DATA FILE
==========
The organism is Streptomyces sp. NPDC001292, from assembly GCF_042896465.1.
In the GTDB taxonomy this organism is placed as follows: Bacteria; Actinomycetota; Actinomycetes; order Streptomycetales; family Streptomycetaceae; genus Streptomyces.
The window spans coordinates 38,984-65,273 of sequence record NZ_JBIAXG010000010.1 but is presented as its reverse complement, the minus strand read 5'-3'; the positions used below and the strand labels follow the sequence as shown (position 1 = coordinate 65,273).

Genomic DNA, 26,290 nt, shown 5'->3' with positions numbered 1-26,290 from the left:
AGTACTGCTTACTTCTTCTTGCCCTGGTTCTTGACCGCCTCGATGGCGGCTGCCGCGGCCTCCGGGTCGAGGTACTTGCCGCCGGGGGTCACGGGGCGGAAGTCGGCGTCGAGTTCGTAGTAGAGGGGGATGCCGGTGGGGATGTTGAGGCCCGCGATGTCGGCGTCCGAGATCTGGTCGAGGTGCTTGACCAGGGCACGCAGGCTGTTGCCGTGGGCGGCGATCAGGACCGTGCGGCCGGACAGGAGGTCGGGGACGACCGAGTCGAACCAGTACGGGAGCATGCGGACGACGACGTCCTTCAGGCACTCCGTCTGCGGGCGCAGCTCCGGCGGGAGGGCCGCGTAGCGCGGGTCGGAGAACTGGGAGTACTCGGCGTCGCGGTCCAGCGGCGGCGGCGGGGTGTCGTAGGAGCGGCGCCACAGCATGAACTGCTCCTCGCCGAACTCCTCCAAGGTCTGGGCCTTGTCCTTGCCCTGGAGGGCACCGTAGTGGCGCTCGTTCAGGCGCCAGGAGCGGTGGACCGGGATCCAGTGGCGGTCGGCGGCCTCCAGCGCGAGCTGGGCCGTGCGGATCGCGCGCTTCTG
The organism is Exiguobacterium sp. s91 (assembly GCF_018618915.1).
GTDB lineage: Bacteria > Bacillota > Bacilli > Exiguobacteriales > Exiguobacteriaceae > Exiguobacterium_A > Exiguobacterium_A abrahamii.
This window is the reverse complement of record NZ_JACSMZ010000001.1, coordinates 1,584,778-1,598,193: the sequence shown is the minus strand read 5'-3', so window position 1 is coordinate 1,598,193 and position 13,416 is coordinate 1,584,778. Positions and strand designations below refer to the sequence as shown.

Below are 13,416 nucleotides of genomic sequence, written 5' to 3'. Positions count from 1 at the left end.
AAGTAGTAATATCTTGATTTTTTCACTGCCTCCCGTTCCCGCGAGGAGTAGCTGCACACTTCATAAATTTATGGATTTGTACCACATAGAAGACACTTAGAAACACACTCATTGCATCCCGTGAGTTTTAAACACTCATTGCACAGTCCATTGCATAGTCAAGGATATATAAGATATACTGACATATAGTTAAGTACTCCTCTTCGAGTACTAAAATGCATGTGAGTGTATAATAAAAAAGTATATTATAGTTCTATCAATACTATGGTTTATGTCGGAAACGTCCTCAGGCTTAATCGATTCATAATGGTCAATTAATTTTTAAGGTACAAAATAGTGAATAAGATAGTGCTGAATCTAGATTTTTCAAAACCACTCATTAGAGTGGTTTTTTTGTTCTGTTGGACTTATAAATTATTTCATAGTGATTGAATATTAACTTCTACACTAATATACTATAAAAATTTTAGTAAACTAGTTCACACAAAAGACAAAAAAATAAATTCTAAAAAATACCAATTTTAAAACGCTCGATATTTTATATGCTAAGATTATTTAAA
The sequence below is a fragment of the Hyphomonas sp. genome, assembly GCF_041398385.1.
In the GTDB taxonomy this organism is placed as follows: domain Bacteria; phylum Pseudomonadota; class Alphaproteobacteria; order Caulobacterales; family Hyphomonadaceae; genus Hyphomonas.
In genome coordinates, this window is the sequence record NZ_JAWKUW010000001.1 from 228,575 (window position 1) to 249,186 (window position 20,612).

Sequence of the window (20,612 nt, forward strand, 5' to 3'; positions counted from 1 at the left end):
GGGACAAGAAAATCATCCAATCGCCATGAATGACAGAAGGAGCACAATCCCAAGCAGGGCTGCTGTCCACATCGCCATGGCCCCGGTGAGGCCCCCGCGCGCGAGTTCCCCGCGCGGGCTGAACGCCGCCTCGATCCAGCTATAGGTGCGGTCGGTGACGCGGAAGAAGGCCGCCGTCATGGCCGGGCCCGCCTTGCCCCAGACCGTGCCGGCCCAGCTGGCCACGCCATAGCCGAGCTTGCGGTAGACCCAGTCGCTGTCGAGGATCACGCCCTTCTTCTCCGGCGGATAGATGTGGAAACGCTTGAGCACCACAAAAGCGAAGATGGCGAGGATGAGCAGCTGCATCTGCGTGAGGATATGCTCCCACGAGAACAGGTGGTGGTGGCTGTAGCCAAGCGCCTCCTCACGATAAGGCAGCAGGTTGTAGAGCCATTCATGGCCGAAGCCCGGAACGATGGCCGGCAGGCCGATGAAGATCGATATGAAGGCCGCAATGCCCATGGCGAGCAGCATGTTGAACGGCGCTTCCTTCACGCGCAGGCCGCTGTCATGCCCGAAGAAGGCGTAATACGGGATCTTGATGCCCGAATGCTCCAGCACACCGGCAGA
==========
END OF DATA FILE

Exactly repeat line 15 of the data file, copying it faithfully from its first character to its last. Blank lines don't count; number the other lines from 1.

GGGACAAGAAAATCATCCAATCGCCATGAATGACAGAAGGAGCACAATCCCAAGCAGGGCTGCTGTCCACATCGCCATGGCCCCGGTGAGGCCCCCGCGCGCGAGTTCCCCGCGCGGGCTGAACGCCGCCTCGATCCAGCTATAGGTGCGGTCGGTGACGCGGAAGAAGGCCGCCGTCATGGCCGGGCCCGCCTTGCCCCAGACCGTGCCGGCCCAGCTGGCCACGCCATAGCCGAGCTTGCGGTAGACCCAGTCGCTGTCGAGGATCACGCCCTTCTTCTCCGGCGGATAGATGTGGAAACGCTTGAGCACCACAAAAGCGAAGATGGCGAGGATGAGCAGCTGCATCTGCGTGAGGATATGCTCCCACGAGAACAGGTGGTGGTGGCTGTAGCCAAGCGCCTCCTCACGATAAGGCAGCAGGTTGTAGAGCCATTCATGGCCGAAGCCCGGAACGATGGCCGGCAGGCCGATGAAGATCGATATGAAGGCCGCAATGCCCATGGCGAGCAGCATGTTGAACGGCGCTTCCTTCACGCGCAGGCCGCTGTCATGCCCGAAGAAGGCGTAATACGGGATCTTGATGCCCGAATGCTCCAGCACACCGGCAGA